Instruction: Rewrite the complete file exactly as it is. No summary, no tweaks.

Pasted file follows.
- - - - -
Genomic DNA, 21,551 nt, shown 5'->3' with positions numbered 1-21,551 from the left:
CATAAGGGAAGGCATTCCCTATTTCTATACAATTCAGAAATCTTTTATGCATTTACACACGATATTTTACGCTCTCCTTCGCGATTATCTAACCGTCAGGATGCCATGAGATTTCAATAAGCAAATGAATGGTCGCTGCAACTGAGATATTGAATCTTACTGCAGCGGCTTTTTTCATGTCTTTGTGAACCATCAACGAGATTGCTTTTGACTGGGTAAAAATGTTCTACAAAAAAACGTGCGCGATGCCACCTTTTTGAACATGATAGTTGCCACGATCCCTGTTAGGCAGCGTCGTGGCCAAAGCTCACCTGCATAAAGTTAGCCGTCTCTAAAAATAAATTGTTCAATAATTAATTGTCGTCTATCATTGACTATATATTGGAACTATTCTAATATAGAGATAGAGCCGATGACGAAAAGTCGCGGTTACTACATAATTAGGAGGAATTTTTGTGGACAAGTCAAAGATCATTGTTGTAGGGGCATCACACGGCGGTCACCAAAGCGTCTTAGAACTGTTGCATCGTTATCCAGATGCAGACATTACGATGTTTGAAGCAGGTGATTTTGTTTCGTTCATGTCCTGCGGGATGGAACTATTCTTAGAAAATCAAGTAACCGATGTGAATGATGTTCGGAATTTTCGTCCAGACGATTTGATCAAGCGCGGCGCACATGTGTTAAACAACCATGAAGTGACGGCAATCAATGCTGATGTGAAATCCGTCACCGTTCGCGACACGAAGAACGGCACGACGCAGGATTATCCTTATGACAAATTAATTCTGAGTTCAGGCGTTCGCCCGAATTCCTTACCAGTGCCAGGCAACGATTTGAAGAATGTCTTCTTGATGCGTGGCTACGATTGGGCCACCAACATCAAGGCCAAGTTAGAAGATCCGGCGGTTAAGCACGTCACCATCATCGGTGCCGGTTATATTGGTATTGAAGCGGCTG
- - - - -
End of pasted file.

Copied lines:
Genomic DNA, 21,551 nt, shown 5'->3' with positions numbered 1-21,551 from the left:
CATAAGGGAAGGCATTCCCTATTTCTATACAATTCAGAAATCTTTTATGCATTTACACACGATATTTTACGCTCTCCTTCGCGATTATCTAACCGTCAGGATGCCATGAGATTTCAATAAGCAAATGAATGGTCGCTGCAACTGAGATATTGAATCTTACTGCAGCGGCTTTTTTCATGTCTTTGTGAACCATCAACGAGATTGCTTTTGACTGGGTAAAAATGTTCTACAAAAAAACGTGCGCGATGCCACCTTTTTGAACATGATAGTTGCCACGATCCCTGTTAGGCAGCGTCGTGGCCAAAGCTCACCTGCATAAAGTTAGCCGTCTCTAAAAATAAATTGTTCAATAATTAATTGTCGTCTATCATTGACTATATATTGGAACTATTCTAATATAGAGATAGAGCCGATGACGAAAAGTCGCGGTTACTACATAATTAGGAGGAATTTTTGTGGACAAGTCAAAGATCATTGTTGTAGGGGCATCACACGGCGGTCACCAAAGCGTCTTAGAACTGTTGCATCGTTATCCAGATGCAGACATTACGATGTTTGAAGCAGGTGATTTTGTTTCGTTCATGTCCTGCGGGATGGAACTATTCTTAGAAAATCAAGTAACCGATGTGAATGATGTTCGGAATTTTCGTCCAGACGATTTGATCAAGCGCGGCGCACATGTGTTAAACAACCATGAAGTGACGGCAATCAATGCTGATGTGAAATCCGTCACCGTTCGCGACACGAAGAACGGCACGACGCAGGATTATCCTTATGACAAATTAATTCTGAGTTCAGGCGTTCGCCCGAATTCCTTACCAGTGCCAGGCAACGATTTGAAGAATGTCTTCTTGATGCGTGGCTACGATTGGGCCACCAACATCAAGGCCAAGTTAGAAGATCCGGCGGTTAAGCACGTCACCATCATCGGTGCCGGTTATATTGGTATTGAAGCGGCTG